Alumnus talks about transition to life in work force

By on November 14, 2006

He is being paid to feed his addiction, and although he may not stay there for his entire professional life, working in the world of sports has always been his dream job and ESPN is certainly filling the void for now.

This past July, just two months after graduation from Quinnipiac with a bachelor’s degree in broadcast journalism, Kevin Stewart of New Milford began his days as a production assistant for ESPN, which is located in Bristol. This past week, the Quinnipiac Society of Professional Journalists chapter sponsored Stewart to speak to a class of Quinnipiac’s aspiring journalists about how they could have such success for themselves.

Chapter president Tanya Lagatella, a senior communications major who is in the midst of the job search, found reassurance in Stewart’s story.

“It was encouraging to hear how he found a job so quickly, especially with his ‘dream company,'” Lagatella said.

Now a production assistant for ESPN shows like Sports Center, Baseball Tonight, ESPNEWS and NFL Live, Stewart finds himself more than content with his profession, which requires him to live and breathe the active world of sports.

“Every day is different; I wouldn’t want to go otherwise,” Stewart said.

Stewart told the students “build your resume,” and stressed the importance of internships.

Cindy Dowd, a sophomore communications major who listened to Stewart’s audience, shares the love of sports and was very appreciative of his talk.

“It proves my decision to transfer here this year can be very beneficial to me,” Dowd said. She hopes to intern and one day work for ESPN herself.

It was the internship credits required for Quinnipiac communications students that got the ball rolling for Stewart. During the summer before his senior year, Stewart completed his internship credit hours at ESPN. The sports fanatic found it a perfect fit and went back for a second internship during the spring of his senior year.

“What you get out of the internship experience all depends on the attitude of the student,” Stewart said.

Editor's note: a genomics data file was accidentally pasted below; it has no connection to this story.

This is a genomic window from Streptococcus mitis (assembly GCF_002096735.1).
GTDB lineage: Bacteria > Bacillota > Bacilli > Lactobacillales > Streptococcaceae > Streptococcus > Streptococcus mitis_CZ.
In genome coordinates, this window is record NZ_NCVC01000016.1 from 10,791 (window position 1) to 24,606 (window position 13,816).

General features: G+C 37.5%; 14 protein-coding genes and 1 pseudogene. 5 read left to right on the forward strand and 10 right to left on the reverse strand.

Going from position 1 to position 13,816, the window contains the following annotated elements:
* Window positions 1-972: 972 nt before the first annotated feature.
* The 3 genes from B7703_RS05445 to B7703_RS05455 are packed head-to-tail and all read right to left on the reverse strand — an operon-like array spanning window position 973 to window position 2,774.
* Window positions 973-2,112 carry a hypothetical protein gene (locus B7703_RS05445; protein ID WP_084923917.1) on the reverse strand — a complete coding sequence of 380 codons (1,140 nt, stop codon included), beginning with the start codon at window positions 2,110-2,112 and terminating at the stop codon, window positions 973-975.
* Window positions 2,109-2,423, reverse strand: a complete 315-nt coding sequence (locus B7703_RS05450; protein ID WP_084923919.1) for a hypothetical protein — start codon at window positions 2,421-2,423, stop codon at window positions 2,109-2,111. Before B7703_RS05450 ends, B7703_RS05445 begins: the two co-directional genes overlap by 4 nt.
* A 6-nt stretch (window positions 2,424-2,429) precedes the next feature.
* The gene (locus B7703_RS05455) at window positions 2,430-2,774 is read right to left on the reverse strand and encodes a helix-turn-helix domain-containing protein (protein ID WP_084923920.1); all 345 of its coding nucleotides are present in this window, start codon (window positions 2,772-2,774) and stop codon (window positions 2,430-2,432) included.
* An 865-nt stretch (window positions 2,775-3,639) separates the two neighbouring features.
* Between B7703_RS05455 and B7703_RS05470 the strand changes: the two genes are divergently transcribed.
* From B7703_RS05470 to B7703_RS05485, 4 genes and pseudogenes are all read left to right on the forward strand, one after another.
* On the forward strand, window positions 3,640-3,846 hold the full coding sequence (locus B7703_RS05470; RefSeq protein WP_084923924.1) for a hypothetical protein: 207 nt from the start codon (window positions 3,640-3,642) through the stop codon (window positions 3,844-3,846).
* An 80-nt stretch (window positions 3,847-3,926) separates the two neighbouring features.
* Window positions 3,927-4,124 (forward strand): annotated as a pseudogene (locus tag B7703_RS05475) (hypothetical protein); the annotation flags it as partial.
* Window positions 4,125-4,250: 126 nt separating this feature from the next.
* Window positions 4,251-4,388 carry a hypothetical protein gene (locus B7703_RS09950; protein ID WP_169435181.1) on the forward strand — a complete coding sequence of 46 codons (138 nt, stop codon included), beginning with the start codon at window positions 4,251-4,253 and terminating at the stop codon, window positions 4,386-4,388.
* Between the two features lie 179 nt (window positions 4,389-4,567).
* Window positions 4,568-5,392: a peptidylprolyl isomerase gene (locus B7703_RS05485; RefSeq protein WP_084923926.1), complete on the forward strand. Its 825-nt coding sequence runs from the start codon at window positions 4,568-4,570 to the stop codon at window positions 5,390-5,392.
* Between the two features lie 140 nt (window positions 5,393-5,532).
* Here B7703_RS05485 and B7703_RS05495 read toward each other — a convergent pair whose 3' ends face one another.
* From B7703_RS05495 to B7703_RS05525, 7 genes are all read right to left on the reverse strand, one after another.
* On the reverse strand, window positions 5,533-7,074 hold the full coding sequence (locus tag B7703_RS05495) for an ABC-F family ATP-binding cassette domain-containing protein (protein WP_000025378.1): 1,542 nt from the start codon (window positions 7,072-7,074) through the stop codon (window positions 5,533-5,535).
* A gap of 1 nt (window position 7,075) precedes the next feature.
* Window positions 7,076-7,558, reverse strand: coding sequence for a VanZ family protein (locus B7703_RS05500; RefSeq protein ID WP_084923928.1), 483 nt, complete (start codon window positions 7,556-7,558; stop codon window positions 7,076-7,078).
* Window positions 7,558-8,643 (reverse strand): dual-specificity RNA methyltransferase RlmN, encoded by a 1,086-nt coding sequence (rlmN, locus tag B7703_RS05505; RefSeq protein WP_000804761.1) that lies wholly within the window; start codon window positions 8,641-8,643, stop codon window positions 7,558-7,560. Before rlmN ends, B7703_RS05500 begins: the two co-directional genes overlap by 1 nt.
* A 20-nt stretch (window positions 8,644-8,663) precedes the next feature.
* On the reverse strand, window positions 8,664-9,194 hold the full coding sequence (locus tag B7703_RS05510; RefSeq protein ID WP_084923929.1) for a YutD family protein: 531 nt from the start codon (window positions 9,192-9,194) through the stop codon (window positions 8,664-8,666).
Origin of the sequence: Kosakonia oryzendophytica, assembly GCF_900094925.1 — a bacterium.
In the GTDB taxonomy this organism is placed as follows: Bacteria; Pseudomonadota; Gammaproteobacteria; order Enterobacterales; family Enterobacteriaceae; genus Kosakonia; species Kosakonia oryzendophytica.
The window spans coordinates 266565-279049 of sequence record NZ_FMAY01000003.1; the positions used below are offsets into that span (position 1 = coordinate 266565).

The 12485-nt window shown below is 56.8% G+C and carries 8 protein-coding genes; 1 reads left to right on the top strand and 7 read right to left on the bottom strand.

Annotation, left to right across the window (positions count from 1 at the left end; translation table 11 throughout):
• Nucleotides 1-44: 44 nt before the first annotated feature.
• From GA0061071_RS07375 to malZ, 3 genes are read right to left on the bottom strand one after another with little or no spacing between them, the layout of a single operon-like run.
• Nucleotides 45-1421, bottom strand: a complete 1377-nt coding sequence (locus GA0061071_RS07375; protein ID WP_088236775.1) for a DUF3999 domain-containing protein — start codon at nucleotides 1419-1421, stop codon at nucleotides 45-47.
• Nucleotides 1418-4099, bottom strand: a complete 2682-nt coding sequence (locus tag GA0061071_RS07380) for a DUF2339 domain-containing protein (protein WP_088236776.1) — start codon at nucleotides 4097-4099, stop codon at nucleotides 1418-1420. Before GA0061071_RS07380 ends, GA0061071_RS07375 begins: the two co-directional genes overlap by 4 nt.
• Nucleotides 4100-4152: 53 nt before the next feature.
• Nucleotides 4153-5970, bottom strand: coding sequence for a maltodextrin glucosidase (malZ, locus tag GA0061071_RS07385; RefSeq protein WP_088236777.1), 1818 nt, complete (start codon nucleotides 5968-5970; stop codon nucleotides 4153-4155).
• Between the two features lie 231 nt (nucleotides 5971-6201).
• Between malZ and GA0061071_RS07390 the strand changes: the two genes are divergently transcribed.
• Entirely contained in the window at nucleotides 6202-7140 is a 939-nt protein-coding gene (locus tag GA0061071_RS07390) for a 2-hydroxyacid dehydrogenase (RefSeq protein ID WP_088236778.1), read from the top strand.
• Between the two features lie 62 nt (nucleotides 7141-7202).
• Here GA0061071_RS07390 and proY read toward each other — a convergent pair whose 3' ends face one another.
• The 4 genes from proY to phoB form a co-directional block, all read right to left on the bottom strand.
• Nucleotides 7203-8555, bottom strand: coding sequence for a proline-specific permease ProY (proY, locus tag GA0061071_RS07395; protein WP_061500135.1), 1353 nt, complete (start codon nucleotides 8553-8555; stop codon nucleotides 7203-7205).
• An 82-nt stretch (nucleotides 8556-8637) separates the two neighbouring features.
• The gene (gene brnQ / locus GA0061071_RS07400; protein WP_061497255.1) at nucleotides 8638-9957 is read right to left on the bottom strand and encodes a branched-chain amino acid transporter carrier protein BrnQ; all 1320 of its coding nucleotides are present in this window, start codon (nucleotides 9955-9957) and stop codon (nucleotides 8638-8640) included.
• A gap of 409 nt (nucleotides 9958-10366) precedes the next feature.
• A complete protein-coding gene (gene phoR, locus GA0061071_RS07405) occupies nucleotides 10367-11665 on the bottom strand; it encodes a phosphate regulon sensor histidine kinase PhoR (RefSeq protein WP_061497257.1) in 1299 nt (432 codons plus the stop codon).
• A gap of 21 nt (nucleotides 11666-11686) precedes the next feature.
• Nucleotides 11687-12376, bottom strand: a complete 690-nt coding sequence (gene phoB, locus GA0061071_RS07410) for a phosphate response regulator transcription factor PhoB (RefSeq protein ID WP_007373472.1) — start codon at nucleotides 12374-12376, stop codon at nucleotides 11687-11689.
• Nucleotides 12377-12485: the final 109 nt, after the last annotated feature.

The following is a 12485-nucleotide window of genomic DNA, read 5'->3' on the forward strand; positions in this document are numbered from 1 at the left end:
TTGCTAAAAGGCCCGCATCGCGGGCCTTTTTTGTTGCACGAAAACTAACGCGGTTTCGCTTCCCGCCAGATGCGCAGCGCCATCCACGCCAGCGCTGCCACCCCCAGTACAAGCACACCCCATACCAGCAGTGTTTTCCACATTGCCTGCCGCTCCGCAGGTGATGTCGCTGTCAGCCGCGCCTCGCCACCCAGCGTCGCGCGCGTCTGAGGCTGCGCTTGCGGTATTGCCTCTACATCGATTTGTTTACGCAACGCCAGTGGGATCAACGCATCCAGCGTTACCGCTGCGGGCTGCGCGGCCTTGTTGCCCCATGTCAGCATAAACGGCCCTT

After graduation, Stewart took part in the typical post-grad procedures, flooding prospective job locations with his resumes and cover letters, but none of his options seemed to catch his eye. With his foot already in the door with one of the famous sports networks, Stewart also applied for a job at ESPN, and no sooner was working on sports highlights. It seems his internships put him above the average ESPN job applicant.

“At this point they already knew what I was capable of as worker; they just double-checked my knowledge of sports,” Stewart said.

In July, Stewart returned to ESPN as an employee. The transition from college life to the professional world was not all that difficult for Stewart, as the last hour of his workday is often sometime around 2 a.m. and very similar to the late hours demanded by his college social nightlife.

However, the lack of time for a social life is one thing to which Stewart has had to adjust. With a workday typically starting at 4 p.m. and ending at 2 a.m. and with Monday sometimes being his day off, his unpredictable schedule rarely matches up with those of his friends, but with career goals now his top priorities Stewart is willing to adjust.

“It’s a sacrifice I have to make now, that I know I will benefit from later,” he said.


About Erin Elfeldt